A sight for saur eyes.
A sight for saur eyes. Photo credit: Makayla Martinez

You might look at my resume or CV and never be able to guess that I didn’t plan to come to Weber State when I left high school. If you’re from the local area, you probably heard people talk down about Weber.

It wasn’t something I had consciously listened to or thought about, but I had initially decided to go to Utah State University. Life changed, and I switched courses in March of 2018, just before graduating high school.

And I’ll be forever glad I made that choice. I would not be the person I am today without the experiences I had on this campus.

Because, despite everything the last four years took from me, I look back fondly on many of the times in my life that I had here, even in the face of the sometimes painful and difficult circumstances, and I see beauty: I have met the best friends of my life, I have found new passions and I have done more than I would have ever dreamed possible four years ago.

The friends that I leave my undergraduate degree with are truly the most phenomenal of people who have done nothing but lift me up and encourage me. I cannot tell them how grateful I am or how deeply I care for them because the English language simply does not contain enough words to convey it.

My family was integral in shaping me. And at the end of every day, I had their love and support. When college was what I wanted, they did their best to make sure I could get there and be successful. Support was an assumption and never a question.

I will be walking across the stage on April 29, and I will be receiving a degree in communication with a journalism emphasis, following in my father’s footsteps, his own passion so many years ago.

My father is a huge part of me. We always shared a sense of humor, a kindness and a sarcastic nature that was undoubtedly passed down through him. We shared a passion for writing, for journalism, for politics — even, and especially, when we came down on the opposite sides of things.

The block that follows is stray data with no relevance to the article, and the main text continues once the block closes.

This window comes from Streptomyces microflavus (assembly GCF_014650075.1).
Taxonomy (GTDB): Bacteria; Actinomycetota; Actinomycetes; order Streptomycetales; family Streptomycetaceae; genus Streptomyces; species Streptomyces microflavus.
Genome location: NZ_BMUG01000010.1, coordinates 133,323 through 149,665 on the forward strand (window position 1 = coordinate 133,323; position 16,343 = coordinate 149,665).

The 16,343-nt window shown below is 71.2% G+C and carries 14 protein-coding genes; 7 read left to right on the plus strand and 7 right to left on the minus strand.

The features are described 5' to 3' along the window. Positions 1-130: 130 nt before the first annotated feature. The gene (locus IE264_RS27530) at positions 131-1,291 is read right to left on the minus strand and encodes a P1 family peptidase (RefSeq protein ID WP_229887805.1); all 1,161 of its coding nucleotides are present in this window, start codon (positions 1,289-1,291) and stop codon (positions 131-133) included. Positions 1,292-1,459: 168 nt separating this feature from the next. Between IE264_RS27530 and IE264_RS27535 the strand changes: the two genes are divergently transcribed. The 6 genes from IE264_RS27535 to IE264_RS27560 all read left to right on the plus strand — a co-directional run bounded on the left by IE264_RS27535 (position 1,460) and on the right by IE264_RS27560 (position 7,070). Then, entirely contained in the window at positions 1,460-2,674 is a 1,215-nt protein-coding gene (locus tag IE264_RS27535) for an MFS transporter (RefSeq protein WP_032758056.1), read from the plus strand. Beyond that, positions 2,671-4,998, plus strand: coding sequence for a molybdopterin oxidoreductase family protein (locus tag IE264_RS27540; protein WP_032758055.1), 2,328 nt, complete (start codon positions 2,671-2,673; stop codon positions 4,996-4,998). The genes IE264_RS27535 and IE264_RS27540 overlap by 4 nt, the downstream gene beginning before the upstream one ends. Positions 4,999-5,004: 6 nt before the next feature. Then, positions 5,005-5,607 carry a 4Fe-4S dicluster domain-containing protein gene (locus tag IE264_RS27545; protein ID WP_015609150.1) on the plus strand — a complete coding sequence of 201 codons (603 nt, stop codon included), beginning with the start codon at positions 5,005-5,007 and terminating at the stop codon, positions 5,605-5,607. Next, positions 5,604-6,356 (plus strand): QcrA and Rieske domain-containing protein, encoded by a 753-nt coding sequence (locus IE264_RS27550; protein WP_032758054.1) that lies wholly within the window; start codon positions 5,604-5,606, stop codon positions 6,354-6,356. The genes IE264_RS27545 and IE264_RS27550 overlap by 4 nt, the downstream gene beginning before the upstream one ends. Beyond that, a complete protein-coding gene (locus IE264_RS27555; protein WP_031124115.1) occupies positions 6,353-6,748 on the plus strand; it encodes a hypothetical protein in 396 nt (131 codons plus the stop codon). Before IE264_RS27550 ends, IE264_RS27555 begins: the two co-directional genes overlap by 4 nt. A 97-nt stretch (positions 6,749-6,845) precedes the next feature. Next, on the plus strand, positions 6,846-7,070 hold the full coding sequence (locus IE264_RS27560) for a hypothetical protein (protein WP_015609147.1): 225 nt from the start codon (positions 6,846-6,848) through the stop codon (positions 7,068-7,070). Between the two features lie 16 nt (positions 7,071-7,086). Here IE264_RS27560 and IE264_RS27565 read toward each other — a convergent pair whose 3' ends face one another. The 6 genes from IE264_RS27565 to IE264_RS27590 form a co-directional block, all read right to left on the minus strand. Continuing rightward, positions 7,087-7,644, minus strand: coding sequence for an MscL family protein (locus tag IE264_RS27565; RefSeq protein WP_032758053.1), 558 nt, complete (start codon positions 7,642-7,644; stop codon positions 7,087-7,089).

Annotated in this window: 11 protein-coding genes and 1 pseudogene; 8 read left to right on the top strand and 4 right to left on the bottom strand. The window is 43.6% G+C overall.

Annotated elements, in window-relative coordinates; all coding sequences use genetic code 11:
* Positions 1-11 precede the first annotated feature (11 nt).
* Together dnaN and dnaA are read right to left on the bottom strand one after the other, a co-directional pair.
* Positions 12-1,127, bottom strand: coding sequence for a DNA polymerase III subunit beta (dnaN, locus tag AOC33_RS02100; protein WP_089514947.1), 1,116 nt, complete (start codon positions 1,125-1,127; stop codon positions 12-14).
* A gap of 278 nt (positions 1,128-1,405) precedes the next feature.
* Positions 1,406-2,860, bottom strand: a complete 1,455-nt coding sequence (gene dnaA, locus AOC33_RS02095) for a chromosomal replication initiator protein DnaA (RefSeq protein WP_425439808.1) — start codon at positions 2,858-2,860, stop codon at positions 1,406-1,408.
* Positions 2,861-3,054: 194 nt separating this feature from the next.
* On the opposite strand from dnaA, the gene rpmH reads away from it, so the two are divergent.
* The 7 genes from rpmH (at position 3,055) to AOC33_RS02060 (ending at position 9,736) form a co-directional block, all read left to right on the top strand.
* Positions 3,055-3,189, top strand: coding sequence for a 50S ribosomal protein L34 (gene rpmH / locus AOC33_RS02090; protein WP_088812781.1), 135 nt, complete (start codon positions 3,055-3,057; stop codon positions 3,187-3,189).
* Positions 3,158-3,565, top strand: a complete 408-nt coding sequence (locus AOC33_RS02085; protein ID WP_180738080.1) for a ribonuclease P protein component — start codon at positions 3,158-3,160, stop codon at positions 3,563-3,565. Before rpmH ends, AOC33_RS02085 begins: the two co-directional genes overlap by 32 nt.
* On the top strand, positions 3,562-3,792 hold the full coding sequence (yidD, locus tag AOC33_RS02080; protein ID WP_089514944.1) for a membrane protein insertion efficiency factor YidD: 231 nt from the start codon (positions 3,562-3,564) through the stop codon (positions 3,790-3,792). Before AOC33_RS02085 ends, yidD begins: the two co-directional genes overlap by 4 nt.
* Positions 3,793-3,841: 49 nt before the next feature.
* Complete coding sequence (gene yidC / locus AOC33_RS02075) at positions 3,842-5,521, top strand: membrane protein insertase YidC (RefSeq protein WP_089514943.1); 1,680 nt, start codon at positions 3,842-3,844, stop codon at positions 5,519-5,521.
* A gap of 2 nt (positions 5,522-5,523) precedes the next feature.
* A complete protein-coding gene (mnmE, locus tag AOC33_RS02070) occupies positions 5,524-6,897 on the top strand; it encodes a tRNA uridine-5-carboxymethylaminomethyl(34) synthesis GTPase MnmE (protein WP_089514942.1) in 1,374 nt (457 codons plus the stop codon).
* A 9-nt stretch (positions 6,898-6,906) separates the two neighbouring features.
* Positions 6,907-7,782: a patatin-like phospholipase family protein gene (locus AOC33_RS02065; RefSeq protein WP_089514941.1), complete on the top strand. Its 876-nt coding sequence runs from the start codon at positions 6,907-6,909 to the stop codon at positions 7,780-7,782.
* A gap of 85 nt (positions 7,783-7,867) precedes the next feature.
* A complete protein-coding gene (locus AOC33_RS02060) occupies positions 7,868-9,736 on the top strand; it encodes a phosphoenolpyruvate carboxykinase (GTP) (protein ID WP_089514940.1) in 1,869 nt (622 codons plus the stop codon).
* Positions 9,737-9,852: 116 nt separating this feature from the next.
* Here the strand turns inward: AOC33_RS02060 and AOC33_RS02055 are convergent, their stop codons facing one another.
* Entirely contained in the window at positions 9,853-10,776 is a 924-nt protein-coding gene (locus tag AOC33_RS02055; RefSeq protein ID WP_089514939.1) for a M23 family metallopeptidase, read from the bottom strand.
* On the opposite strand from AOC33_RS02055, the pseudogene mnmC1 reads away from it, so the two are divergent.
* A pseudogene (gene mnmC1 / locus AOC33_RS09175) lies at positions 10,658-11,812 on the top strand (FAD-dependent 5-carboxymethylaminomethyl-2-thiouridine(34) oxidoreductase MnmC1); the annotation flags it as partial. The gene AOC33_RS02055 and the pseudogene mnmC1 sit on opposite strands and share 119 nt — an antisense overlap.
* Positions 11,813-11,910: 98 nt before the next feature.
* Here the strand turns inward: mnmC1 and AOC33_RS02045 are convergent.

I went to him with any question I had about journalism, about The Signpost, about leadership. He was an editor on his own college paper in the era of dinosaurs. He was my greatest mentor.

The scariest dinosaur is a terror-dactyl.
The scariest dinosaur is a terror-dactyl. Photo credit: Makayla Martinez

He passed away this semester, mid-February, and the loss is immense, but I know he is proud of me, and he will be there when I accept the same degree he did so many years ago. His love and passion for education is one of the many reasons I will finally walk that stage.

I have had wonderful advisers who helped me along the way, keeping me on pace and at least attempting to discourage me from pursuing two majors that share little coursework. When I defied all logic and did it anyway, they helped me then, too.

On the day of graduation, I will have completed two majors — neither of which were the ones I declared when I started at Weber State — and I know a huge part of that is because of the people I met and the experiences I had.

If you’re graduating alongside me, finally taking a deep breath after trekking through the mountains of homework, hundreds of credit hours and half-a-dozen once-in-a-lifetime events, take a moment to celebrate that even when the world itself conspired against us, we made it through anyway, and we are the better for it.